The lawsuit states, “The Fair Chance Act was enacted to protect individuals with criminal convictions against irrational discrimination in employment and thus facilitate their reentry into society. Defendants’ policy of discriminating against individuals with conviction histories frustrates these public policy objectives.” Only once an offer is made may the company ask about a criminal history. Additionally, even if the applicant does, in fact, have a criminal history, the company may not revoke the job offer unless the past incident has a “direct relationship” to the position at issue.

FedEx  issued the following statement in response to the lawsuit: “FedEx Ground is committed to complying with all laws that apply to our operations in New York.”

New York City employers, like FedEx, continue to struggle with the challenges the FCA presents, especially with regard to the stringent revisions that significantly expand protections for applicants and employees with criminal backgrounds, including convictions, charges, and arrests. While there is a general consensus in securing fairness for all applicants, employers are questioning where the fairness is for them.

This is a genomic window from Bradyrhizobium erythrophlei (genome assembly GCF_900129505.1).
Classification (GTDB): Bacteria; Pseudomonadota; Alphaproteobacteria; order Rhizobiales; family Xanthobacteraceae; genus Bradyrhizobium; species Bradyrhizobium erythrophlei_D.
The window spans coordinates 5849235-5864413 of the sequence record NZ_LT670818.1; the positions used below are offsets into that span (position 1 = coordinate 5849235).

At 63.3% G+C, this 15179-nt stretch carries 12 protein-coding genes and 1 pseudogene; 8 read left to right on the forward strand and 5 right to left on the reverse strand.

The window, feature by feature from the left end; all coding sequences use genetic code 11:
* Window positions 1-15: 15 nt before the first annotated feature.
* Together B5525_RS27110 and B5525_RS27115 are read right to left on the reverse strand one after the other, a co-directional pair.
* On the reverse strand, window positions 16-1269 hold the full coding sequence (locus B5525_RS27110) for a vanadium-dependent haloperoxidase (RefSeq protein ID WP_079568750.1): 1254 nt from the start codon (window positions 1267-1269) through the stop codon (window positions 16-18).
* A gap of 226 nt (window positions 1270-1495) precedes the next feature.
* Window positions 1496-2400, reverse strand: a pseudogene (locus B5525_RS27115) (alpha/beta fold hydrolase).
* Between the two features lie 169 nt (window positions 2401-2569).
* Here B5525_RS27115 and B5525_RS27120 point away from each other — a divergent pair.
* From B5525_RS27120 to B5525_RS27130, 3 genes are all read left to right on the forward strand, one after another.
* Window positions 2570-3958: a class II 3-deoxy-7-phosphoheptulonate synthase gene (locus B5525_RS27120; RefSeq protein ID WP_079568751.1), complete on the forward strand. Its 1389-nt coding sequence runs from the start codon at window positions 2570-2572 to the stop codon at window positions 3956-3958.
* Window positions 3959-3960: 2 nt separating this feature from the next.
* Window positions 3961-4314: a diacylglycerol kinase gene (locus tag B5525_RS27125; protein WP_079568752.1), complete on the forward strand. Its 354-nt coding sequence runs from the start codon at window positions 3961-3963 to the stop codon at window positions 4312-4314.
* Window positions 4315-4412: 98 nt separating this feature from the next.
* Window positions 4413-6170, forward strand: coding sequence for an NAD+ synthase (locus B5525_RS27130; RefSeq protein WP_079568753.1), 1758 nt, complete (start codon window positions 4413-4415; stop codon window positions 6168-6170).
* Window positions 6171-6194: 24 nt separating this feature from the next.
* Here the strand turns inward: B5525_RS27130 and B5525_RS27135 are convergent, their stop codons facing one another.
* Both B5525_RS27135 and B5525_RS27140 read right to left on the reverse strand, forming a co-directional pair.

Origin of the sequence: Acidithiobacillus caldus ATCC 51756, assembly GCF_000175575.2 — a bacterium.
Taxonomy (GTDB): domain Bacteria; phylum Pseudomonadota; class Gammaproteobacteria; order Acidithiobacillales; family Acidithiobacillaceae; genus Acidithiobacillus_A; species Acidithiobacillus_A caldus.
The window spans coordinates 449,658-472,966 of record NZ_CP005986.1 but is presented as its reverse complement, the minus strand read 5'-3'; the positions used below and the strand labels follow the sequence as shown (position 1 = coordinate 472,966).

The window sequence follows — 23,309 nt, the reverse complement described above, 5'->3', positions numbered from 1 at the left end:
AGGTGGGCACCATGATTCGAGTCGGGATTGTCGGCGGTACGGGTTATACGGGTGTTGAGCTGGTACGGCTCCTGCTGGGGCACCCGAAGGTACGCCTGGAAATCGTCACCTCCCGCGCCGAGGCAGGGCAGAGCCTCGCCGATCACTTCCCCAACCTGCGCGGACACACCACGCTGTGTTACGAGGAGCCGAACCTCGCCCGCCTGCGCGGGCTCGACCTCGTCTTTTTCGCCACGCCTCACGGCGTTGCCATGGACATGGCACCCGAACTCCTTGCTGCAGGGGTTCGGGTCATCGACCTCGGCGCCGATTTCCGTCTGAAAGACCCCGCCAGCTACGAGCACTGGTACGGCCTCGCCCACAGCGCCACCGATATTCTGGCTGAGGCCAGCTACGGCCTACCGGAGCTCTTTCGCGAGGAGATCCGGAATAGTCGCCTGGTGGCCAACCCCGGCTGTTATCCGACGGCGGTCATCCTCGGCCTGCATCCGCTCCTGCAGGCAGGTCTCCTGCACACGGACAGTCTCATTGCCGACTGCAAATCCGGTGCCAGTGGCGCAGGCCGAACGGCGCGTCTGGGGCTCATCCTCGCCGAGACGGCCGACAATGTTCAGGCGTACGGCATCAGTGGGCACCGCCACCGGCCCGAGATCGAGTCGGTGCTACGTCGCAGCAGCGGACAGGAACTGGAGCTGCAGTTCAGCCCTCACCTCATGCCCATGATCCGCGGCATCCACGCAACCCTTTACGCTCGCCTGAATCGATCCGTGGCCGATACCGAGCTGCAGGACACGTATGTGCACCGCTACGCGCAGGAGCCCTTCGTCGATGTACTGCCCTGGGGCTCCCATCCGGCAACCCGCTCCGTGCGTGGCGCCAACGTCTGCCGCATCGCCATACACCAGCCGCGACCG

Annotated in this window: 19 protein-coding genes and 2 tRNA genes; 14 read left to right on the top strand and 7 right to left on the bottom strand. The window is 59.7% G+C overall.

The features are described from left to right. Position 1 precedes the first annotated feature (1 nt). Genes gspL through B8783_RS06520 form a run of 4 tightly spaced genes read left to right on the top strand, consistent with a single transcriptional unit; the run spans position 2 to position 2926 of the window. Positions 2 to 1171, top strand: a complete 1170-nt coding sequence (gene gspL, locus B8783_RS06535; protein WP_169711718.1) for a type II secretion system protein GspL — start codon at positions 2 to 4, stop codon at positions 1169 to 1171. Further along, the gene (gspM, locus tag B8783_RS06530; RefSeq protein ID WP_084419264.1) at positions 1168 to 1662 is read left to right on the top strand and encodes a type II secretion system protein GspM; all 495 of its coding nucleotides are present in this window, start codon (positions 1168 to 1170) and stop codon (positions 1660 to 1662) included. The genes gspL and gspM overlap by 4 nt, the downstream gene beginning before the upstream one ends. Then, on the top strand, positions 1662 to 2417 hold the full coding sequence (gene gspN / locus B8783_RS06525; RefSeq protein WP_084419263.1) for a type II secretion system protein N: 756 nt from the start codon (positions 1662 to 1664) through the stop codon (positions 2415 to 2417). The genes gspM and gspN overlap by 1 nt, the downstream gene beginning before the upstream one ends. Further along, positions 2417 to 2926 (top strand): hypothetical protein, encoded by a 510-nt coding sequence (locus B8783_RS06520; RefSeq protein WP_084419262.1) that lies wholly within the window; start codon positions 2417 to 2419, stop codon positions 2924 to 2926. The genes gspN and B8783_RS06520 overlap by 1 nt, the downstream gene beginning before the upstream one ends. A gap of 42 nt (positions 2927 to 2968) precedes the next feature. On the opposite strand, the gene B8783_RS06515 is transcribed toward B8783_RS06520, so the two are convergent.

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At Hire Image, we understand ongoing compliance in the face of shifting laws, regulations, and the cases that interpret them. Please contact us if you need any assistance in reviewing your policies and procedures. For more information about Ban the Box and other laws that may affect you in your state, please visit our Resource Library.

 

Lakeland, Florida Implements Ban the Box

Effective February 1, 2021: The City of Lakeland, Florida is required to remove questions about prior criminal records of job applicants from City employment applications. According to the city’s news release, “the questions about criminal history will be removed from the City’s initial hiring process and potential job candidates that may have a criminal offense in their background will not be judged at the time of submitting their application.”

Lakeland now uses one application that eliminates questions related to criminal background for all positions outside of the public safety sector.  Public safety now has applications specific to the police and fire departments.

Other cities in Florida with Ban the Box laws include Tampa, Orlando, Gainesville, Jacksonville, Tallahassee, and Sarasota.

For more information about Ban the Box and other laws that may affect you in your state, please visit our Resource Library.

Are the new NYC Fair Chance Amendments Fair to Employers?